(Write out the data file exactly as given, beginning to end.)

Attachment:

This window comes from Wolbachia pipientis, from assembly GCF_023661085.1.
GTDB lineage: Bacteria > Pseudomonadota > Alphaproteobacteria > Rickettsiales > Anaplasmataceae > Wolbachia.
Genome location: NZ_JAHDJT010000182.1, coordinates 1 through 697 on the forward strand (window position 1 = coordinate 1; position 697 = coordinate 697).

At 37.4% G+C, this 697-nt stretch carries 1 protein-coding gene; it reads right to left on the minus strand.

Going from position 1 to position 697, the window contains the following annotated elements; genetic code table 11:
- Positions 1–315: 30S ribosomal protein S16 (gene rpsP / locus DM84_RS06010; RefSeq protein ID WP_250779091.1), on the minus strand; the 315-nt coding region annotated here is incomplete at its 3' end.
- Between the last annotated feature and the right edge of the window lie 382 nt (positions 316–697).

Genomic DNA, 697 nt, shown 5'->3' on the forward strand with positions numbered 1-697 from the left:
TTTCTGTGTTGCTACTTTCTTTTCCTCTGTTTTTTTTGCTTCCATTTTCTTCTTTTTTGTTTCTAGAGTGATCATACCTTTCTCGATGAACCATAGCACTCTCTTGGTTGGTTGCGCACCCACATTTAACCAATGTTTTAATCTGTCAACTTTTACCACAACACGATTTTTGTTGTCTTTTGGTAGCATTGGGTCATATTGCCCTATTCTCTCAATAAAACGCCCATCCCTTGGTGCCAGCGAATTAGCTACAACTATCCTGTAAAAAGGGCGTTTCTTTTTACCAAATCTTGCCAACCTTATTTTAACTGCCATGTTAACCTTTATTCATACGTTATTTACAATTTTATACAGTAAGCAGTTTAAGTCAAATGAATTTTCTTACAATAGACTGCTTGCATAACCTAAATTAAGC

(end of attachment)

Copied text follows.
This window comes from Wolbachia pipientis, from assembly GCF_023661085.1.
GTDB lineage: Bacteria > Pseudomonadota > Alphaproteobacteria > Rickettsiales > Anaplasmataceae > Wolbachia.
Genome location: NZ_JAHDJT010000182.1, coordinates 1 through 697 on the forward strand (window position 1 = coordinate 1; position 697 = coordinate 697).

At 37.4% G+C, this 697-nt stretch carries 1 protein-coding gene; it reads right to left on the minus strand.

Going from position 1 to position 697, the window contains the following annotated elements; genetic code table 11:
- Positions 1–315: 30S ribosomal protein S16 (gene rpsP / locus DM84_RS06010; RefSeq protein ID WP_250779091.1), on the minus strand; the 315-nt coding region annotated here is incomplete at its 3' end.
- Between the last annotated feature and the right edge of the window lie 382 nt (positions 316–697).

Genomic DNA, 697 nt, shown 5'->3' on the forward strand with positions numbered 1-697 from the left:
TTTCTGTGTTGCTACTTTCTTTTCCTCTGTTTTTTTTGCTTCCATTTTCTTCTTTTTTGTTTCTAGAGTGATCATACCTTTCTCGATGAACCATAGCACTCTCTTGGTTGGTTGCGCACCCACATTTAACCAATGTTTTAATCTGTCAACTTTTACCACAACACGATTTTTGTTGTCTTTTGGTAGCATTGGGTCATATTGCCCTATTCTCTCAATAAAACGCCCATCCCTTGGTGCCAGCGAATTAGCTACAACTATCCTGTAAAAAGGGCGTTTCTTTTTACCAAATCTTGCCAACCTTATTTTAACTGCCATGTTAACCTTTATTCATACGTTATTTACAATTTTATACAGTAAGCAGTTTAAGTCAAATGAATTTTCTTACAATAGACTGCTTGCATAACCTAAATTAAGC